Police officers cannot legally arrest a drunk driver outside their territories unless they are in "hot pursuit" of the offenders from their own jurisdiction, the state's highest court ruled yesterday.
The Supreme Judicial Court unanimously upheld a lower court dismissal of a drunken driving charge against a Wilbraham man who was arrested in Springfield two years ago by a Ludlow police officer. Springfield District Court Judge Alvertus J. Morse said the arrest was invalid because Ludlow police Officer Basil Crandell was outside his patrol area and not in pursuit when he apprehended Eugene H. Grise. The high court agreed.
"The power of a police officer to make an arrest without a warrant is limited to the boundaries of the governmental unit by which he was appointed, unless the police officer is acting in fresh and continued pursuit of a suspected felon who has committed an offense in the officer's presence and within his territorial jurisdiction," said Chief Justice Edward F. Hennessey, writing for the court.
Because he was outside his jurisdiction when he sighted Grise, the court noted, Crandell, even though he was on duty, was acting essentially as a private citizen.
State law allows a citizen's arrest in felony cases. Drunken driving, however, is considered a misdemeanor and no state law exists governing a citizen's arrest for misdemeanors, the court said.
"This court has never squarely addressed the issue of power to arrest for a misdemeanor," Hennessey wrote.
But the court noted several other states have laws limiting citizens' arrests to felonies and said, "in the absence of legislative direction, we believe the latter approach to be more sound."
Allowing citizens' arrest for misdemeanors such as drunken driving, the court said, "might only encourage 'vigilantism and anarchistic actions.' "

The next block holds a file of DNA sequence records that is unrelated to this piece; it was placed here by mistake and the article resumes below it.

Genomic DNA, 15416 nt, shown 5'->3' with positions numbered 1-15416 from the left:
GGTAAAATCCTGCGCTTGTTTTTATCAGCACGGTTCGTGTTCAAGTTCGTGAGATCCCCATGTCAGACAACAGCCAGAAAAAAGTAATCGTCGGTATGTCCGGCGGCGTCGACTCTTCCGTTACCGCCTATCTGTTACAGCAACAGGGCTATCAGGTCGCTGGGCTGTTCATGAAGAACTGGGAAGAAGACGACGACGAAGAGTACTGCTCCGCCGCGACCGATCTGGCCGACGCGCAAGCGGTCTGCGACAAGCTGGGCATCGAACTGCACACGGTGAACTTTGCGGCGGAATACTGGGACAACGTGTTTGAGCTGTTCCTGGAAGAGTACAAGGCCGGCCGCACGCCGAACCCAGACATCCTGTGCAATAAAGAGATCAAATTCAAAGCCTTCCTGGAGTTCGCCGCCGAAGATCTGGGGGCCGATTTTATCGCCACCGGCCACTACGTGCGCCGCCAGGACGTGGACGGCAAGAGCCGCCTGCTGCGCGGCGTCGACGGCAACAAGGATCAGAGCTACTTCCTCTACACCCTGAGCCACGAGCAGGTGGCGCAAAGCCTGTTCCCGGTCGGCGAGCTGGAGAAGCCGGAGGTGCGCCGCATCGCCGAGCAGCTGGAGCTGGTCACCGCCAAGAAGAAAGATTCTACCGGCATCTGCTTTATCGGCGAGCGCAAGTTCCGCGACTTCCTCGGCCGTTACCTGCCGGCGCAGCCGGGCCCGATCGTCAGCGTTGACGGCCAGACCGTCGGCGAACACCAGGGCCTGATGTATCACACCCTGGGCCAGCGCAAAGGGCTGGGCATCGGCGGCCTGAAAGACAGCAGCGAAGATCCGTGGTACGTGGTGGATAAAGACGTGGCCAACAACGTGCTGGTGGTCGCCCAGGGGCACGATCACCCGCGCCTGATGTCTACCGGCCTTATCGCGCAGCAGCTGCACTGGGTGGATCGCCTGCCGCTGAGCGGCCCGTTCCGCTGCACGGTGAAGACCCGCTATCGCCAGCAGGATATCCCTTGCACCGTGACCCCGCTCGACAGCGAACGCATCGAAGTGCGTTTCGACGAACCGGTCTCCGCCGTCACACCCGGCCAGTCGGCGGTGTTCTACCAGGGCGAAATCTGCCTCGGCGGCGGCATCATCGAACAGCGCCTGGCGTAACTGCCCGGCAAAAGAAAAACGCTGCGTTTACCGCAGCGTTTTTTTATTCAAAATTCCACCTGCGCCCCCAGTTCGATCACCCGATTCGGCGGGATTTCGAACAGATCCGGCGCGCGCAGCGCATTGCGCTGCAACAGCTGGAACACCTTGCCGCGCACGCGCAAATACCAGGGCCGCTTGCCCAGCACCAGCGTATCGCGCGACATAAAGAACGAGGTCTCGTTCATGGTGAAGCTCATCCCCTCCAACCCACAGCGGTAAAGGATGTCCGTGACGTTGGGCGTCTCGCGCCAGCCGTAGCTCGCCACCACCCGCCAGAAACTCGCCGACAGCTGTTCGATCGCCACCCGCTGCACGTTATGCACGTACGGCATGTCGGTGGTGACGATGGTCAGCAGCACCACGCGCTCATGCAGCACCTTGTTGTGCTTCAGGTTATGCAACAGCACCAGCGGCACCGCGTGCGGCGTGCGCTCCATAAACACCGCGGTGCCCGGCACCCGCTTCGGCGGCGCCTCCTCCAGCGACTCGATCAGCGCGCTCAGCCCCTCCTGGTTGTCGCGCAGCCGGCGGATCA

The court, however, acknowledged the dangers posed by drunken driving.
"We recognize the necessity for removing intoxicated motorists from the roads before they harm themselves or other persons," Hennessey wrote.
Permitting police officers to apprehend suspected drunk drivers outside their jurisdiction might help alleviate the problem, but the court said it was a matter for the Legislature to undertake.
"If the Legislature in its wisdom wishes to broaden the powers of police officers acting outside of their jurisdictions, it may amend state law to accomplish this purpose," Hennessey wrote. "We decline to reach this result through the circuitous route of empowering private persons to arrest for misdemeanors involving a breach of the peace."
Arthur Licata, a lawyer who is a member of the state coordinating committee for Mothers Against Drunk Driving, said he was pleased with the court's opinion.
"We're glad that the court has offered a simple remedy, which is to amend the existing law," he said. "We're also pleased that the court recognizes the seriousness of drunken driving."
Licata said he did not view the ruling as a victory or a defeat but a decision "that exposes a minor flaw in the law.
"What the court is saying is: 'Don't make us stand the law on its head; just change it through the Legislature and allow police to do the common-sense thing to reduce drunken driving,' " he said.
The court also suggested swearing in officers as special police in neighboring towns to bypass the problem of jurisdiction.
Stan Adelman, general counsel for the state Department of Public Safety, said the ruling would have a limited impact on statewide campaigns against drunken driving.
"It's a very unusual case and it's very unlikely to arise again," he said.
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